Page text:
AHAM looks forward to being part of the solution on the issue of microfibers, a type of microplastic that has been found in waterways. As appliance manufacturers and other industries work together to find ways to address the issue, it is important that solutions effectively address originating sources and protect the energy efficiency gains that appliances have made through decades of innovation.

The concern about microplastics in waterways has prompted some environmental advocacy groups and lawmakers to call for the installation of in-line filters on washing machines as a way to capture microfibers that break off from clothing and textiles during wash cycles. 

AHAM, in an effort to assess the effectiveness of microfiber filters on clothes washers as a solution to the issue, contracted with NSF International to conduct testing of the filters. The testing results showed that the filters would be largely ineffective. They also created a number of problems, including wasted water, increased energy use and unnecessary plastic use.

Testing found that filters did not capture microfibers efficiently and prevented only a fraction of microfibers from discharging into the drain line. Filters would also lead to a major step backward in energy efficiency. The testing showed that the filters caused washers to use up to 14 more gallons of water and increased run times by an average of 10-14 minutes. In the worst case, the washer ran longer and used more water than an entire extra cycle. The filters, which are made of plastic, would put more plastic into the environment than they would remove. It would take 13 years — longer than the average useful life of clothes washers — for one filter to collect the amount of plastic equal to what it took, and that does not take into account the plastic in the filters that need to be replaced throughout its use.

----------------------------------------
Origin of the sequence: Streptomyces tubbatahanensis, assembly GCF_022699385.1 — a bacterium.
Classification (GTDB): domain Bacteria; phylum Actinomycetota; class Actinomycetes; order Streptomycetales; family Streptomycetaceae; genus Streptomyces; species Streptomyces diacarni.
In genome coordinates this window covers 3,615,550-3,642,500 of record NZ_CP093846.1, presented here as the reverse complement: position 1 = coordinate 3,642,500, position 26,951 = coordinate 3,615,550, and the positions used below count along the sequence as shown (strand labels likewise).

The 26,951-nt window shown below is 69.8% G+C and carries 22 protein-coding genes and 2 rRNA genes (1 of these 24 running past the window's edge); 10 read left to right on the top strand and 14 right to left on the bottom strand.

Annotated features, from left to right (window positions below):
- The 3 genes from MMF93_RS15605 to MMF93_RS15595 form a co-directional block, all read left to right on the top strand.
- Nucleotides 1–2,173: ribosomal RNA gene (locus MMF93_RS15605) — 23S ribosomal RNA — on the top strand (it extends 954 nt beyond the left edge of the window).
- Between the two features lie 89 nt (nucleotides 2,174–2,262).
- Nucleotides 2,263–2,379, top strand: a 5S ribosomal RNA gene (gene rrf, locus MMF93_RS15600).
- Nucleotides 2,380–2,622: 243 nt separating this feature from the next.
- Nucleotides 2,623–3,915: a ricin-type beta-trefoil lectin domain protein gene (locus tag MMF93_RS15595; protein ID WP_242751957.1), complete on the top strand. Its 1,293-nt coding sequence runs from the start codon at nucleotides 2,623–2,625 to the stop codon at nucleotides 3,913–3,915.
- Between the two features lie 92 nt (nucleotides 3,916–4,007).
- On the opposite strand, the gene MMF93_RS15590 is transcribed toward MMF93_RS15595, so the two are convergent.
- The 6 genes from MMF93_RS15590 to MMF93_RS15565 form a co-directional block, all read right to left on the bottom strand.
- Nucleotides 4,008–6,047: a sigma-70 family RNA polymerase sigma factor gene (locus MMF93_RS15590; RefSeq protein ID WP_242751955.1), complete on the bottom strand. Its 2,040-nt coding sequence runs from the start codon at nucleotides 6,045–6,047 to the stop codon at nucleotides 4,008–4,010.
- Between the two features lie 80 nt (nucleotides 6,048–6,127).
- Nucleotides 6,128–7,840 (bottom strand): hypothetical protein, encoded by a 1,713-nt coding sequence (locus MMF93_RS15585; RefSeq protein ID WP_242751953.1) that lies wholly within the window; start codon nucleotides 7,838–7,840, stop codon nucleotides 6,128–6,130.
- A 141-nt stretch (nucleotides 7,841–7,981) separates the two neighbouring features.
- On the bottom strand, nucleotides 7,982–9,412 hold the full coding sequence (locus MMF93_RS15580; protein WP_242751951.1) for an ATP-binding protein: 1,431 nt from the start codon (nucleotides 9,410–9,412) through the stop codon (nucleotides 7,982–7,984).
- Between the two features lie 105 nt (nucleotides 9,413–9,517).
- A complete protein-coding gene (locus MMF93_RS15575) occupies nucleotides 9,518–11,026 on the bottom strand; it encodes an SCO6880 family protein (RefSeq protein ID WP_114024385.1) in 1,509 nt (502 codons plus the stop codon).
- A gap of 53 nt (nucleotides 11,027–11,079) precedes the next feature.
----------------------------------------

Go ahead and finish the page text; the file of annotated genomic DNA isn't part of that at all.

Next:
The filters present challenges for consumers, as well. The filters must be cleaned after every cycle or two, putting a burden on consumers to clean filters and dispose of the collected material in a way that does not lead to the material entering waterways. They could not be installed in small laundry areas that provide no room to mount the filter, which could lead a consumer to avoid using them altogether. Testing also showed the filters could create a flooding risk if a bypass were not included. However, with a bypass, the filters will likely be useless unless changed and cleaned after every few washes.

Finally, it is unclear that clothing and textiles are the major source of microfibers in waterways. Research by the San Francisco Estuary Institute and 5 Gyres Institute found 300 times more microfibers come from storm water than wastewater. It would be more productive to focus on the various originating sources of microfibers to find ways to reduce microfibers in waterways. 

AHAM acknowledges that microfibers are a problem that needs to be addressed and is willing to work toward that goal. However, in-line clothes washer filters are ineffective, inefficient and will be a step backward in the pursuit of cleaner waterways and greater efficiency.